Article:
Lying here with you, half awake drifting dreaming back to a bedroom window in a cabin in the woods and that birdfeeder maple branch outside.
That time at night when the branch bent down down down as the mama bear raided the feeder but that branch! Bending all on its own out of nowhere.
Walk up the hallway to row after row of glass jars full of beans. Adzuki beans, appaloosa beans, pinto red and black eyed peas.
Breathe you in, breathe in the memory of that window and the hall of beans.
He spends days filling quart-sized mason jars with dry goods. He stands and stares at them. He holds their sturdiness in his hands.
She was a tall glass of wine. She was bees on flowers and gardenia on the wind. She was a patchwork quilt. She was a homecooked meal.
She took it all with her.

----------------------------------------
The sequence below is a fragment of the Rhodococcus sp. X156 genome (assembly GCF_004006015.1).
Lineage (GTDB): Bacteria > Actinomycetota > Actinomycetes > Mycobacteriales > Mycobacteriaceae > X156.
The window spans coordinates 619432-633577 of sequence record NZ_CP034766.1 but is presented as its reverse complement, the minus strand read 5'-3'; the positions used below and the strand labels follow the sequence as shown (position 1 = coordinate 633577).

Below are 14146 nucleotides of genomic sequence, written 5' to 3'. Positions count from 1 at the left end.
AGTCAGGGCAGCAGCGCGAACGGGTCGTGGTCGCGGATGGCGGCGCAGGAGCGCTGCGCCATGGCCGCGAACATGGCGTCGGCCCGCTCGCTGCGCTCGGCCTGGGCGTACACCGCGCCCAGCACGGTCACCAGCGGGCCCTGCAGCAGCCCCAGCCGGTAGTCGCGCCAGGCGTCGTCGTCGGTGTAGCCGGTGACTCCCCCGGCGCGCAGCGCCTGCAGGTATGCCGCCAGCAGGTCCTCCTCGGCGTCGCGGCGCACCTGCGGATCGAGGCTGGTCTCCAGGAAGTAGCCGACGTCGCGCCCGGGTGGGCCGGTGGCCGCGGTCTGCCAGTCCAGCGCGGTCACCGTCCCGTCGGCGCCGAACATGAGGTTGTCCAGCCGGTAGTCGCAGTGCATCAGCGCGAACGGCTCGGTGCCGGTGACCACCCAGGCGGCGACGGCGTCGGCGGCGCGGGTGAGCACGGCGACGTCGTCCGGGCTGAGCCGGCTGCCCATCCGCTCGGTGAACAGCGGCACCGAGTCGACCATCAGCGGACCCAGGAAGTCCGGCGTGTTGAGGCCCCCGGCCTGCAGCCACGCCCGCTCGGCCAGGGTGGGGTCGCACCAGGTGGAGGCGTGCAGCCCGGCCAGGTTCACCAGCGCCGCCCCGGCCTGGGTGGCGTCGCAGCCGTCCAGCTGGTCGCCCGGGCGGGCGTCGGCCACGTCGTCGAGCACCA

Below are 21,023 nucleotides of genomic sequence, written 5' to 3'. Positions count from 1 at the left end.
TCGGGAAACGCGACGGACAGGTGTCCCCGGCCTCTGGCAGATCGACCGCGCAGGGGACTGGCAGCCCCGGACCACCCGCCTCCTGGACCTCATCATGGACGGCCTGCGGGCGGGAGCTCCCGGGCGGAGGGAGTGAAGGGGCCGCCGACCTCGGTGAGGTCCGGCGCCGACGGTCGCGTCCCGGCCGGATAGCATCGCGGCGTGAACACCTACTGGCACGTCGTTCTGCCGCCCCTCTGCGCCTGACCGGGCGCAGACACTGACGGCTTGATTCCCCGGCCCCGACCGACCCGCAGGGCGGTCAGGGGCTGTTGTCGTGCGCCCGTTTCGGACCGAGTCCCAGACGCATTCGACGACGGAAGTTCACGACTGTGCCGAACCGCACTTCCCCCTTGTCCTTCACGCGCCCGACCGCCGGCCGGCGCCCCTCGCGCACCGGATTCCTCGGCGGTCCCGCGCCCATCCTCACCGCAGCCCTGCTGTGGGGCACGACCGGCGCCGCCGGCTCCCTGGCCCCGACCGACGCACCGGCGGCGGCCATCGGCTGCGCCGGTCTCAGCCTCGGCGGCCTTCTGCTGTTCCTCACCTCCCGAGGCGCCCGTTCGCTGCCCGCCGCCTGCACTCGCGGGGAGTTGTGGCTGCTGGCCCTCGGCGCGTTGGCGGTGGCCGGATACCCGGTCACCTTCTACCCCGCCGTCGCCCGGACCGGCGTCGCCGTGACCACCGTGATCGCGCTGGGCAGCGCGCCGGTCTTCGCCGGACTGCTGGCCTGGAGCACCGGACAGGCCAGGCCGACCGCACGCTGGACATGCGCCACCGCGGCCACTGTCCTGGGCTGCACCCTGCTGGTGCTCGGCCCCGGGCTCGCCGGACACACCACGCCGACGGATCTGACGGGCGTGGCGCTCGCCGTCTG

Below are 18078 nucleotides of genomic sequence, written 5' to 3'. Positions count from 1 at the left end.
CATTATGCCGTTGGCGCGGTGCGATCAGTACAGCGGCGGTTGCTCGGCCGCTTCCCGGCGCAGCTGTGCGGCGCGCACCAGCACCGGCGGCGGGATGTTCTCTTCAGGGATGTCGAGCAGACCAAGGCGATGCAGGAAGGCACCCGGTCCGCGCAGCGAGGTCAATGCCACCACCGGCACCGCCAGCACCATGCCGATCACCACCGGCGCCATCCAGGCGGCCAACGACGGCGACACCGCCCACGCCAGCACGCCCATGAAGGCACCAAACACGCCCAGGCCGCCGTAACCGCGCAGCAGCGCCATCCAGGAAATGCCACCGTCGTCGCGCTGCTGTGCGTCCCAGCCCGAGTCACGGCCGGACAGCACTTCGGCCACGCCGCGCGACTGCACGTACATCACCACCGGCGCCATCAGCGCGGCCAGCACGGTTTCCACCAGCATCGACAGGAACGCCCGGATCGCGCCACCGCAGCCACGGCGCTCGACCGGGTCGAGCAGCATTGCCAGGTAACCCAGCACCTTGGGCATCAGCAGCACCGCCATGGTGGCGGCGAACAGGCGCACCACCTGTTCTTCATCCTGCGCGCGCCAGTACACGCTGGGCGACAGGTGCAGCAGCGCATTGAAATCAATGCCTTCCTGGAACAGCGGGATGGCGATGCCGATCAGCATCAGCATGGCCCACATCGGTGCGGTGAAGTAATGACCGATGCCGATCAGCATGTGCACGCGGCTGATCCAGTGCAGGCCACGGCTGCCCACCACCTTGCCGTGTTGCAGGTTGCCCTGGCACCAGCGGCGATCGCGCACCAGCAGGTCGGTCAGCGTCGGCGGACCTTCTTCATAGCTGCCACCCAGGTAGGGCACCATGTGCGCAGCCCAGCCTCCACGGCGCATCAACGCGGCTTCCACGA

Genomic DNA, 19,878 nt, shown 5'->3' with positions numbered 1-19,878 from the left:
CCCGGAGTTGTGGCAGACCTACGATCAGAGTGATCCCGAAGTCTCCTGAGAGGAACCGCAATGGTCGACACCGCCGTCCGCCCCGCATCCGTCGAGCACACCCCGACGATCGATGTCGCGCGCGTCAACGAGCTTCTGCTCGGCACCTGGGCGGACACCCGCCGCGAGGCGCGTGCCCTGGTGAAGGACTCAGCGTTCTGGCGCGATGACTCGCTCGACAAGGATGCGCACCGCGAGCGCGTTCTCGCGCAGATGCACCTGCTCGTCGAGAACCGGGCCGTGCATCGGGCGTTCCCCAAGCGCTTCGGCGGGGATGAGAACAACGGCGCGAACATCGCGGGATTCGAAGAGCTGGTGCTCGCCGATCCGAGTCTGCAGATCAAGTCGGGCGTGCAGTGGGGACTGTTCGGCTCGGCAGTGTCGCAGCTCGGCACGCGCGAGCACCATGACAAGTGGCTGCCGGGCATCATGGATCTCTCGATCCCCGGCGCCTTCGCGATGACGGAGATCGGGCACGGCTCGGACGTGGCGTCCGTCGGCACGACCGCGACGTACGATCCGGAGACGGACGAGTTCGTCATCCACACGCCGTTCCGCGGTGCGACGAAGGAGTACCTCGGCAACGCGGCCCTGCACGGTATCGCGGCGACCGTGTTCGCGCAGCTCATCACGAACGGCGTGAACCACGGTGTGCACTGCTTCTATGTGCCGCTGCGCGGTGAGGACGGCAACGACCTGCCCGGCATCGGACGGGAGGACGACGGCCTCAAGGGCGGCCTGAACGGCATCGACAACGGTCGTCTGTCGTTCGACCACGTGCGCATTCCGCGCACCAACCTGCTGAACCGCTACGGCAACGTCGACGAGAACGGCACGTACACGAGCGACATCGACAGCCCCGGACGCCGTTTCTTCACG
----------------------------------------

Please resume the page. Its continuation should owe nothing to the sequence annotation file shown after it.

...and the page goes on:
She was endless syndication.
Every cloud has a silver lining. The platinum was worthless. We ate a fine lunch on the proceeds.
I drink my water from a mason jar and my wine from a jelly jar.
You and me, let's lasso the sun with a water rope.
Drink me up. Half full.
Sir of etceterablah challenged me this week as follows: "Every cloud has a silver lining," he thought to himself, then continued, "silver, of course, being less valuable than platinum." Talk about the general status of your glass (half full or half empty), how it came to be, and whether you view its status as a blessing or a curse.
I got my dry goods from Dave Hayes. And I have written on the topic of the glass being half full before, here and here. (Both of those posts contain adorable photos so you should definitely click.)